cover image The Dreamed Part

The Dreamed Part

Rodrigo Fresán, trans. from the Spanish by Will Vanderhyden. Open Letter, $18.95 trade paper (552p) ISBN 978-1-948830-05-8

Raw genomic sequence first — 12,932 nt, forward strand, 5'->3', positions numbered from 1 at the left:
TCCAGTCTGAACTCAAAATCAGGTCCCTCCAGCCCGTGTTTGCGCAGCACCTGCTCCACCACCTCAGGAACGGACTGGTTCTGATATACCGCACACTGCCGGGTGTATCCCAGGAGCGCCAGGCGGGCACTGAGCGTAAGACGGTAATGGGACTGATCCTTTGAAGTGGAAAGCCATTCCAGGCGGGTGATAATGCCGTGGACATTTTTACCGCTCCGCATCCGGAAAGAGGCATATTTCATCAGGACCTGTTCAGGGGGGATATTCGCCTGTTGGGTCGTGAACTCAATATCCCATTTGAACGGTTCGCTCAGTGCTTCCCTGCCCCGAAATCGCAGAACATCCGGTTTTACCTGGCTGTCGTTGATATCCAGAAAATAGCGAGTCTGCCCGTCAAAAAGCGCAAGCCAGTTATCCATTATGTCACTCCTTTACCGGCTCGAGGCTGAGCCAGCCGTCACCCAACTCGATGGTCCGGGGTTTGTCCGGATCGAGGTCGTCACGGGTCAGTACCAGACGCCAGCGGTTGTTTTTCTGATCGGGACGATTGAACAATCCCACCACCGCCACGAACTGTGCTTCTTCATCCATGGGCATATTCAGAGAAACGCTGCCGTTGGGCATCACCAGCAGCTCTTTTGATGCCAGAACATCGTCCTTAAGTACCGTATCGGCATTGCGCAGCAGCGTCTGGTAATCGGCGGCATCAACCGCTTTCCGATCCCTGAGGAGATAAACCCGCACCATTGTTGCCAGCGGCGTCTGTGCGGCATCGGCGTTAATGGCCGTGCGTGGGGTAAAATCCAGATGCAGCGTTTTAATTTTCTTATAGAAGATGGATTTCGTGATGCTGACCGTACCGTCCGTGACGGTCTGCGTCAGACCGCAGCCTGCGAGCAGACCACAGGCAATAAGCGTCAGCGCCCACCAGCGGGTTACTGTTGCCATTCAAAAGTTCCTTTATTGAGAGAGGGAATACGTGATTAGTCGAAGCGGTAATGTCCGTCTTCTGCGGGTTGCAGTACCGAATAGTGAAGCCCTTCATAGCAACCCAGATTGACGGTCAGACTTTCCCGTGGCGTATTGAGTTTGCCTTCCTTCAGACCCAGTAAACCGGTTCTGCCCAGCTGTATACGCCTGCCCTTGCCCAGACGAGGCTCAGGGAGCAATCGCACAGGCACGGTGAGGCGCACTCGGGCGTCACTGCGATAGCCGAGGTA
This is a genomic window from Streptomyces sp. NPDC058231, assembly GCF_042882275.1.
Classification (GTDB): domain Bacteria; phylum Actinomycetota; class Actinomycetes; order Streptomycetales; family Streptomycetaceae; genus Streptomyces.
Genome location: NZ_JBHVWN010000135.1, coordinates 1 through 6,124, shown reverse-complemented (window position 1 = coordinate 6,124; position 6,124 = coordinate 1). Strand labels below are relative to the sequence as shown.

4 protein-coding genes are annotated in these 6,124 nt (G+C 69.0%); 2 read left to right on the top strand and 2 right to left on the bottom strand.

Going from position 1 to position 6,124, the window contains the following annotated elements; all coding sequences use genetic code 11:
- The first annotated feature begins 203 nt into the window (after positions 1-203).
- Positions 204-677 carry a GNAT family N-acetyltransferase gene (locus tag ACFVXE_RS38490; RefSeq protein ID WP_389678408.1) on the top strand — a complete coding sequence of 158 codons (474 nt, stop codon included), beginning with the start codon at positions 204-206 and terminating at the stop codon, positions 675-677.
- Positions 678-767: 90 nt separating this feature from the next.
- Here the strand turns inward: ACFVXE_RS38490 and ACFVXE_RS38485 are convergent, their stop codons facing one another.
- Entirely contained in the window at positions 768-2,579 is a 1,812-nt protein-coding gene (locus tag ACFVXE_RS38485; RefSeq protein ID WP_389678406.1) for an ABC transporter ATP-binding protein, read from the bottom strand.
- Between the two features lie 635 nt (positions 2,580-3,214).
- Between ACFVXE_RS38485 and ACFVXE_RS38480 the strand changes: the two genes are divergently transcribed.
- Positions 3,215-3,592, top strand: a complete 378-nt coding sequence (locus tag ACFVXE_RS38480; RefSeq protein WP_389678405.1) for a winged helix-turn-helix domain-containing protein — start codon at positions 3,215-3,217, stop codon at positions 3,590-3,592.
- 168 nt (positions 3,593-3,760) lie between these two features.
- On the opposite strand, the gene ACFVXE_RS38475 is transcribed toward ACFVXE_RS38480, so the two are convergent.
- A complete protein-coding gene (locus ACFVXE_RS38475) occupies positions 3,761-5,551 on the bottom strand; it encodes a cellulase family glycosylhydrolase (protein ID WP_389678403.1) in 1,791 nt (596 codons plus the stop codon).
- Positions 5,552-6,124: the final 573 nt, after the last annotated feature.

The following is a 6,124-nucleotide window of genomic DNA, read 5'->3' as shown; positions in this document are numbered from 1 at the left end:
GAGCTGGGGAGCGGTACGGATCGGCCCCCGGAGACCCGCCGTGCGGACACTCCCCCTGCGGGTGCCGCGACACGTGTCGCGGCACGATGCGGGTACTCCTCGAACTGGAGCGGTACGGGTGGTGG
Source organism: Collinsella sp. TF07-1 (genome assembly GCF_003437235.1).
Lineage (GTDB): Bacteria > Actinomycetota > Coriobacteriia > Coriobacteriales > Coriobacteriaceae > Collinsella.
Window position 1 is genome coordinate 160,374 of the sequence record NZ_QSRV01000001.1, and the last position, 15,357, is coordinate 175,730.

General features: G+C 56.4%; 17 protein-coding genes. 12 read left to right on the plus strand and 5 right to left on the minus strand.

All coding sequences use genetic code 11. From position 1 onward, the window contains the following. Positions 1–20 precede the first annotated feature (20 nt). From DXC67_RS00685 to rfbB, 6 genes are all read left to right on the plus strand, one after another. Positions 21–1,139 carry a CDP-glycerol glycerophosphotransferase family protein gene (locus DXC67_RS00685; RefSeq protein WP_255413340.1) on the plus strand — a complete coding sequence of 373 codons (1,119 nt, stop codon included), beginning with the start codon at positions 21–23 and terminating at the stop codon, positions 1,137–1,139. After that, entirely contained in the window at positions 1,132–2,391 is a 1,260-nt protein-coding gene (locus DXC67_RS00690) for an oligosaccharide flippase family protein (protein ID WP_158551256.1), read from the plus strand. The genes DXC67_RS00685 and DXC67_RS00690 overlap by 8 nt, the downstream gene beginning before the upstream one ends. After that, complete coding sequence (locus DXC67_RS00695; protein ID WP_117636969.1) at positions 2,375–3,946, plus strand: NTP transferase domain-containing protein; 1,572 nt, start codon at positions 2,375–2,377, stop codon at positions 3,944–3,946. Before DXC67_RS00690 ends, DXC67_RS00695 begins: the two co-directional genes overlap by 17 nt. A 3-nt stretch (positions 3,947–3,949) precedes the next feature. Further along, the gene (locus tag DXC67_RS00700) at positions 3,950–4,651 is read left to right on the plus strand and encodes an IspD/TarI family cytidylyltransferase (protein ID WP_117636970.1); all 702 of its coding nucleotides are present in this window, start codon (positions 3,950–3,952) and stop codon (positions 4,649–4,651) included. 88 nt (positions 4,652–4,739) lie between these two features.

The sequel to The Invented Part continues the adventures of Fresán’s unnamed writer but cannot match its predecessor’s brilliance. After failing to throw himself into the Large Hadron Collider (the plot of The Invented Part), the 50-something protagonist, a critic of social media, writes a book on reading and language, and after his star fades, he battles a severe case of insomnia and writer’s block. Wide awake, he concocts scenarios that place him in a world where a phenomenon called the White Plague has robbed the world of dreams and an organization known as Onirium works to preserve the few remaining dreams by extracting them from users’ memories. The writer also remembers and reimagines his own history, including his parents’ disappearance, the strange tales of his Beatles-loving uncle, and the loss of his sister, Penelope, also a writer, who obsessed over Wuthering Heights as a child and went on to pen a series of popular books placing versions of the Brontë sisters on the moon. Less interested in traditional story lines than the way thought patterns can steer narrative, Fresán has plenty to say, yet segments drag, and some tangents fail to deliver. Some fans of The Invented Part will perhaps find enough here to find it worthwhile, but most will be disappointed. [em](Nov.) [/em]